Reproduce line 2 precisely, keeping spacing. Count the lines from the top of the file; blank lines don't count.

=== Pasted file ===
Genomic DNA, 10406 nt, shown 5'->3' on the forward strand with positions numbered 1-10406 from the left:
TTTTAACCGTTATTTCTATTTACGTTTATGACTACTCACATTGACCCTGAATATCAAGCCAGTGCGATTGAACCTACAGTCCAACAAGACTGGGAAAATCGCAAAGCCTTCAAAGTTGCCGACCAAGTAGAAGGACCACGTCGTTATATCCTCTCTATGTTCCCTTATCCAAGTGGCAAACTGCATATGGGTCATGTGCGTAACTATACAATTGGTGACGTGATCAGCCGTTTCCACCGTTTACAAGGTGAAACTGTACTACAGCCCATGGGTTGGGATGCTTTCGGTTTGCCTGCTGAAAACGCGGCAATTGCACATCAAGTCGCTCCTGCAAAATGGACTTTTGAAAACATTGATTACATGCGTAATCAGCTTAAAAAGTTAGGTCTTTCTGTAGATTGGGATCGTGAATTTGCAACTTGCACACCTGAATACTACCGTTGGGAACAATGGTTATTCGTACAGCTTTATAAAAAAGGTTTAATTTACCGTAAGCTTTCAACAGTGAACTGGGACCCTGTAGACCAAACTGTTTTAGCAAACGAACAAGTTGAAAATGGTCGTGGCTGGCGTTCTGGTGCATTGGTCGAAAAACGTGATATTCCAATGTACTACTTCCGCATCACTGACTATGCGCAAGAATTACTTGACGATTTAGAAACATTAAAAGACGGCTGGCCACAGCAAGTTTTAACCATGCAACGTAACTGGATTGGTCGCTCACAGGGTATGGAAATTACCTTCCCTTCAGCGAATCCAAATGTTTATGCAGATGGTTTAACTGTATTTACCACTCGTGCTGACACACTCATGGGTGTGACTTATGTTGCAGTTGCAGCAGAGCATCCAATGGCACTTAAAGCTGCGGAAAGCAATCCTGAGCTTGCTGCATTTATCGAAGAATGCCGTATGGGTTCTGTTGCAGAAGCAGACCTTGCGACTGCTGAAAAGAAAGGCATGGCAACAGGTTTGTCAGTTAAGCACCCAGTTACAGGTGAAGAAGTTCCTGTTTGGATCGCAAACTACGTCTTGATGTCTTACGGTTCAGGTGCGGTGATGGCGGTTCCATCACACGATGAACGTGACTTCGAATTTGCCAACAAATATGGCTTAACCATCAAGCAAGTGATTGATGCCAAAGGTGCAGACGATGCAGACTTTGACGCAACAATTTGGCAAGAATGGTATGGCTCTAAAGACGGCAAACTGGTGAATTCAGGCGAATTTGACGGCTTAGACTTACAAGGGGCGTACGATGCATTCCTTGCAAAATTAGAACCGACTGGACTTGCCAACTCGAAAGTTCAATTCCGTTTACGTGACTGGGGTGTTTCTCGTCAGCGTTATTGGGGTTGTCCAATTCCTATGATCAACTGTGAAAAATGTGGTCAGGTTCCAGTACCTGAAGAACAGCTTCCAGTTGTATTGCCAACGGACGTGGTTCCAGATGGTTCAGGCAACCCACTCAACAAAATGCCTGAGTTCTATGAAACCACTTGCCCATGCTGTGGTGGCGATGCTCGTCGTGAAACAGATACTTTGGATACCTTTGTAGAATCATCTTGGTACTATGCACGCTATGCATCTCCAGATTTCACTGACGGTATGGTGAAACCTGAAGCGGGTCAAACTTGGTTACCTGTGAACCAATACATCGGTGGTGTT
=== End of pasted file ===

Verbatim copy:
TTTTAACCGTTATTTCTATTTACGTTTATGACTACTCACATTGACCCTGAATATCAAGCCAGTGCGATTGAACCTACAGTCCAACAAGACTGGGAAAATCGCAAAGCCTTCAAAGTTGCCGACCAAGTAGAAGGACCACGTCGTTATATCCTCTCTATGTTCCCTTATCCAAGTGGCAAACTGCATATGGGTCATGTGCGTAACTATACAATTGGTGACGTGATCAGCCGTTTCCACCGTTTACAAGGTGAAACTGTACTACAGCCCATGGGTTGGGATGCTTTCGGTTTGCCTGCTGAAAACGCGGCAATTGCACATCAAGTCGCTCCTGCAAAATGGACTTTTGAAAACATTGATTACATGCGTAATCAGCTTAAAAAGTTAGGTCTTTCTGTAGATTGGGATCGTGAATTTGCAACTTGCACACCTGAATACTACCGTTGGGAACAATGGTTATTCGTACAGCTTTATAAAAAAGGTTTAATTTACCGTAAGCTTTCAACAGTGAACTGGGACCCTGTAGACCAAACTGTTTTAGCAAACGAACAAGTTGAAAATGGTCGTGGCTGGCGTTCTGGTGCATTGGTCGAAAAACGTGATATTCCAATGTACTACTTCCGCATCACTGACTATGCGCAAGAATTACTTGACGATTTAGAAACATTAAAAGACGGCTGGCCACAGCAAGTTTTAACCATGCAACGTAACTGGATTGGTCGCTCACAGGGTATGGAAATTACCTTCCCTTCAGCGAATCCAAATGTTTATGCAGATGGTTTAACTGTATTTACCACTCGTGCTGACACACTCATGGGTGTGACTTATGTTGCAGTTGCAGCAGAGCATCCAATGGCACTTAAAGCTGCGGAAAGCAATCCTGAGCTTGCTGCATTTATCGAAGAATGCCGTATGGGTTCTGTTGCAGAAGCAGACCTTGCGACTGCTGAAAAGAAAGGCATGGCAACAGGTTTGTCAGTTAAGCACCCAGTTACAGGTGAAGAAGTTCCTGTTTGGATCGCAAACTACGTCTTGATGTCTTACGGTTCAGGTGCGGTGATGGCGGTTCCATCACACGATGAACGTGACTTCGAATTTGCCAACAAATATGGCTTAACCATCAAGCAAGTGATTGATGCCAAAGGTGCAGACGATGCAGACTTTGACGCAACAATTTGGCAAGAATGGTATGGCTCTAAAGACGGCAAACTGGTGAATTCAGGCGAATTTGACGGCTTAGACTTACAAGGGGCGTACGATGCATTCCTTGCAAAATTAGAACCGACTGGACTTGCCAACTCGAAAGTTCAATTCCGTTTACGTGACTGGGGTGTTTCTCGTCAGCGTTATTGGGGTTGTCCAATTCCTATGATCAACTGTGAAAAATGTGGTCAGGTTCCAGTACCTGAAGAACAGCTTCCAGTTGTATTGCCAACGGACGTGGTTCCAGATGGTTCAGGCAACCCACTCAACAAAATGCCTGAGTTCTATGAAACCACTTGCCCATGCTGTGGTGGCGATGCTCGTCGTGAAACAGATACTTTGGATACCTTTGTAGAATCATCTTGGTACTATGCACGCTATGCATCTCCAGATTTCACTGACGGTATGGTGAAACCTGAAGCGGGTCAAACTTGGTTACCTGTGAACCAATACATCGGTGGTGTT